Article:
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Bipartisan Farm Bill?

Posted on July 11, 2018 by Matt Tomasino There have been 0 comments

When America seems less divided it's a good thing and recent decisions across the aisle prove worthy. According to the United States Committee On Agriculture, Nutrition and Forestry,

“Every five years, Congress passes legislation that sets national agriculture, nutrition, conservation, and forestry policy, commonly referred to as the “Farm Bill”.”

This year’s legislation gets both sides to finally look at the whole picture rather than the short term.

Titled the Agriculture Improvement Act of 2018, it is a bill that improves subsidies and how they are distributed, intent on putting funds where they belong. This is a step toward stopping corruption and false claims while supporting environmental concerns at the same time.

A Pat On The Back

Nowadays, when politicians do their job it seems like something short of a miracle. Nonetheless, credit is due where credit is due as U.S. Senate Agriculture Committee Chairman Pat Roberts, (R-Kan), and Ranking Member Debbie Stabenow, (D-Mich) hammered out a clear, straightforward enhancement to antiquated policy, which they hope to make a law. These civil servants commented together on bipartisanship that needs to resurface and effectively run Washington again,

“The Senate Agriculture Committee’s bipartisan Farm Bill process is a reminder of how things should work in Washington – listening to the folks back home, working through issues with the other side of the aisle, then writing a good bill. Today marks another important step in the road to getting an on-time Farm Bill enacted into law. We urge our colleagues to support this bill.”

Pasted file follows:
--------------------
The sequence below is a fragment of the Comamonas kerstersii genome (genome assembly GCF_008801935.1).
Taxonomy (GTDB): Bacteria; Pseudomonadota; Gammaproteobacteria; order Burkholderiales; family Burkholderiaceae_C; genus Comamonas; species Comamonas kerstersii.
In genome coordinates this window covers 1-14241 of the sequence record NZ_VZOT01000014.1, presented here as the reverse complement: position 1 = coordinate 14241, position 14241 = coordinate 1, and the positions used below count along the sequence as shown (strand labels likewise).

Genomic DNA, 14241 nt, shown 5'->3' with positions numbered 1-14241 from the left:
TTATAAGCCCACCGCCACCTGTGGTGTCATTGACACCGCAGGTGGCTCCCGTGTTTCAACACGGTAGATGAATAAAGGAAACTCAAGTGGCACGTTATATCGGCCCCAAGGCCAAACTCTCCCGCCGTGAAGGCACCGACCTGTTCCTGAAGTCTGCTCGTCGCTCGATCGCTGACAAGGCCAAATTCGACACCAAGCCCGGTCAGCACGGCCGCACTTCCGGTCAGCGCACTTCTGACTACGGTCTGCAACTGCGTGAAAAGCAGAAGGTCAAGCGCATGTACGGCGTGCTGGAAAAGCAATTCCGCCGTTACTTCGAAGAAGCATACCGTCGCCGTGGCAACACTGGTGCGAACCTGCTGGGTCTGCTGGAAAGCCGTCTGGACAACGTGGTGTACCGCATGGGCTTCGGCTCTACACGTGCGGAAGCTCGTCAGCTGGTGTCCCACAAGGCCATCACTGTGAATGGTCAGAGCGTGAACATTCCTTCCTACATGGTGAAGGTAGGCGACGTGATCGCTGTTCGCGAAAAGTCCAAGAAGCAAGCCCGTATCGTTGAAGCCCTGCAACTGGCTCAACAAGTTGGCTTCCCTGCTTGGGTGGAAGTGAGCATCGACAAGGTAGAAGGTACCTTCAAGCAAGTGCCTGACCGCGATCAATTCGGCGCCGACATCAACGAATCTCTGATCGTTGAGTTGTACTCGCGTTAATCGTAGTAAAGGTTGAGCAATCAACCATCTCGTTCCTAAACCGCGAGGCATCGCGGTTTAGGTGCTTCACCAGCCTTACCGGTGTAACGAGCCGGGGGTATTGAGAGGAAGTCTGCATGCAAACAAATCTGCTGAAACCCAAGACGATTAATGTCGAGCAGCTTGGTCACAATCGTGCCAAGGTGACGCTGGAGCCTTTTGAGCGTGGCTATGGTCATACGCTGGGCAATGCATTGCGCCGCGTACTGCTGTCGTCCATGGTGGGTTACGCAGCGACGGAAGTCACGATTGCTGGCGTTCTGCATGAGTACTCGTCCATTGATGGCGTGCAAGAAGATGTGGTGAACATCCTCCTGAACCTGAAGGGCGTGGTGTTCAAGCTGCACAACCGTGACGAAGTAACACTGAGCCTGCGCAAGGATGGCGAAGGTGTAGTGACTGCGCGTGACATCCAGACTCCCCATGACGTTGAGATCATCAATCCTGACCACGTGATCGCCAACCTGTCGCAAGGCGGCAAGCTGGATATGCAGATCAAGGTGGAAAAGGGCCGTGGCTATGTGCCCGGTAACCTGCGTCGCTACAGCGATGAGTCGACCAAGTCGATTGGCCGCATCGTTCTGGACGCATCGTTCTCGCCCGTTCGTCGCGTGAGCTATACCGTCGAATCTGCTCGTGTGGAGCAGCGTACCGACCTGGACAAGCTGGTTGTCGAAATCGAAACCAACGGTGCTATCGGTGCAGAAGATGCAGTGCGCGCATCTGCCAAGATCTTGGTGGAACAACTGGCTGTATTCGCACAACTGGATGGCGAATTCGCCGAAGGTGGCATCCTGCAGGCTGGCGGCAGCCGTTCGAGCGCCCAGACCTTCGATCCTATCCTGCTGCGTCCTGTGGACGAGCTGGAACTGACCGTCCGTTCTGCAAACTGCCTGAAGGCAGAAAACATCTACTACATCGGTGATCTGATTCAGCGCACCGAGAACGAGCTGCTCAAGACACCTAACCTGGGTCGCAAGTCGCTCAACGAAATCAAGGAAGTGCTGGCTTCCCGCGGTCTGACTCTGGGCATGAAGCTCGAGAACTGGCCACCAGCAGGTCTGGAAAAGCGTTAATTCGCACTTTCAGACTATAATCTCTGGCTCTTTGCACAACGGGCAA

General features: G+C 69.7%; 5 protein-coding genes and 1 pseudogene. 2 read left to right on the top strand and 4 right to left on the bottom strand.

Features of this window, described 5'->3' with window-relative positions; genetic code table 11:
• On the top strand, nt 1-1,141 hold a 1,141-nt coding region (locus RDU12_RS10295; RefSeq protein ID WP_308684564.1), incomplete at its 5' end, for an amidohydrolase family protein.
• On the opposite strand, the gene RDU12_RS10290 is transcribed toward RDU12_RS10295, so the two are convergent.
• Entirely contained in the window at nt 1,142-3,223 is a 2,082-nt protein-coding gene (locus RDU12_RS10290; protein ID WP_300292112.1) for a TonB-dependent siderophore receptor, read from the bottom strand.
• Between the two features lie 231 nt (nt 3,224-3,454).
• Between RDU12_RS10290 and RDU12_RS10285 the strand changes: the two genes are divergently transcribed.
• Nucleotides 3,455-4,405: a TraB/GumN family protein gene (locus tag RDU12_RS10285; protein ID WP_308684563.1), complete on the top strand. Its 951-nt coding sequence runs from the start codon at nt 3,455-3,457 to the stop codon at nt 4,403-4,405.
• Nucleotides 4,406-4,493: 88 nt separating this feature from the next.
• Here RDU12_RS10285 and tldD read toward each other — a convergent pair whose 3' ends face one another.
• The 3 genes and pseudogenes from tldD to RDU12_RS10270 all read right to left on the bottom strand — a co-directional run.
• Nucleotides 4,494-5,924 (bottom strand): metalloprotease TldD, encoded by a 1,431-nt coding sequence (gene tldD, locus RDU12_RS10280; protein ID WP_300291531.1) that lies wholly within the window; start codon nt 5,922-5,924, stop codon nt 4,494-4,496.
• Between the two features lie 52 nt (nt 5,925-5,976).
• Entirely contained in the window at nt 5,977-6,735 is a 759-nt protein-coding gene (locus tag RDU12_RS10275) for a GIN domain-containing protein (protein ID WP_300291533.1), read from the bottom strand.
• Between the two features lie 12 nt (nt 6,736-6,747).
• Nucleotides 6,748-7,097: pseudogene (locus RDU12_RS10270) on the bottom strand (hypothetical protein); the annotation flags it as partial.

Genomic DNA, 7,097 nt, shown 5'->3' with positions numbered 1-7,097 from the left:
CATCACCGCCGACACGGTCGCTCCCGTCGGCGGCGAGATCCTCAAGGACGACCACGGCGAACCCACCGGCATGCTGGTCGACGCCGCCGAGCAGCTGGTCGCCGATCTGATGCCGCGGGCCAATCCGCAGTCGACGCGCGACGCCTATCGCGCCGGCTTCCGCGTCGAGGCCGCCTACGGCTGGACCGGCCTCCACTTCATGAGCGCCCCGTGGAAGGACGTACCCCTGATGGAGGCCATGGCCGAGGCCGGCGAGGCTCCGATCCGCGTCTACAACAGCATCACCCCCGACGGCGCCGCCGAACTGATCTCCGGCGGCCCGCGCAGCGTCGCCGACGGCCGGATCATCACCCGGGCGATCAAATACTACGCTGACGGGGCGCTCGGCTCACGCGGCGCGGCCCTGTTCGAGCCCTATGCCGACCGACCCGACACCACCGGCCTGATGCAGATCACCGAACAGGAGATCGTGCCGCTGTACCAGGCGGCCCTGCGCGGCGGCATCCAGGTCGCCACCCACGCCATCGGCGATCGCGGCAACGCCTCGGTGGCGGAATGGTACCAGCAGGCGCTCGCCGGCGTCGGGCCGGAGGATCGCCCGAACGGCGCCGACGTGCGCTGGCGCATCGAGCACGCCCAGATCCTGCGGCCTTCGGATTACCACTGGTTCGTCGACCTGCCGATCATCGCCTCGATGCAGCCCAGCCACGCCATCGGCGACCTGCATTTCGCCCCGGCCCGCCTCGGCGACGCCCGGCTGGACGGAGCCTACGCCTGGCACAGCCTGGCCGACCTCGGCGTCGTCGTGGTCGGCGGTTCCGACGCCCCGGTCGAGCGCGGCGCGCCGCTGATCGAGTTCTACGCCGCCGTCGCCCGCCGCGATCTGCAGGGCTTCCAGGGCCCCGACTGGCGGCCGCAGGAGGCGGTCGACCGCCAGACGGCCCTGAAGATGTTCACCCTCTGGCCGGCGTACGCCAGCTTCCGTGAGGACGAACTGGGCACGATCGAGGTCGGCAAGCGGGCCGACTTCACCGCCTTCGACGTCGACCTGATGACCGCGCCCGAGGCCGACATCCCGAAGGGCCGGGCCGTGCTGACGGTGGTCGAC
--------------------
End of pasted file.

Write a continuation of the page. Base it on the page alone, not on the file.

These are the steps that will bring more Eco-friendly practices such as composting, rain and water conservation as well as overall mindfulness into the farming industry.

What it Means

The Agriculture Improvement Act of 2018 covers a range of objectives that looks good for future add-ons. No legislation is ever perfect, however this combined effort is making concerned parties take notice.

Among many considerations, EWG News reports that this bill,

  • Expands a program designed to bring farmers together to tackle pollution problems. This provision will help leverage $1 billion in private funds.
  • Implements important reforms to the Conservation Reserve Program (CRP), to make long-term commitments to land restoration
  • Directs the Department of Agriculture to make drinking water a bigger priority for the Environmental Quality Incentives Program (EQIP).
  • Makes modest reforms to the Conservation Stewardship Program, or CSP, to encourage pollution-absorbing cover crops and crop rotations, and help more farmers transition to organic.
  • Ensures that federal subsidy programs do not discourage farmers from adopting cover crops.
  • Preserves funding for anti-hunger programs.

Bipartisanship Under the Radar

Maybe there is hope in the air after all as this farm bill wasn’t the only temporary win for both sides.

The Hill reported that recently there was a debate in the House of Representatives over the Agriculture and Nutrition Act (H.R. 2) prior to the current Agriculture Improvement Act. The debate revolved around an amendment by Rep. Andy Biggs (R-Ariz.) which proposed repealing energy title programs. Surprisingly, “154 Republicans,  joined 186 Democrats to vote against repeal of the energy title programs.”

This kind of attention to what really matters shows a significant shift in pulling away from special interests. Maybe it is a response to corporations and other conglomerates finally getting on board with rising mainstream Eco-friendly support or maybe our civil servants are doing what we hired them for, serving the people. Maybe both.

 

This time, the Farm Bill teeters on higher up speculation which may topple this bipartisan house of cards before it even gets built. The more that politicians are able to bridge the divide, so will the people. When the people join forces, especially when it comes to the planet, the people win. It's as simple as that.


This post was posted in Blog and Green Library, Eating Well, Politically Green and was tagged with COMPOSTABLE, CONSERVES WATER, Farm Bill, Green farm bill, green politics

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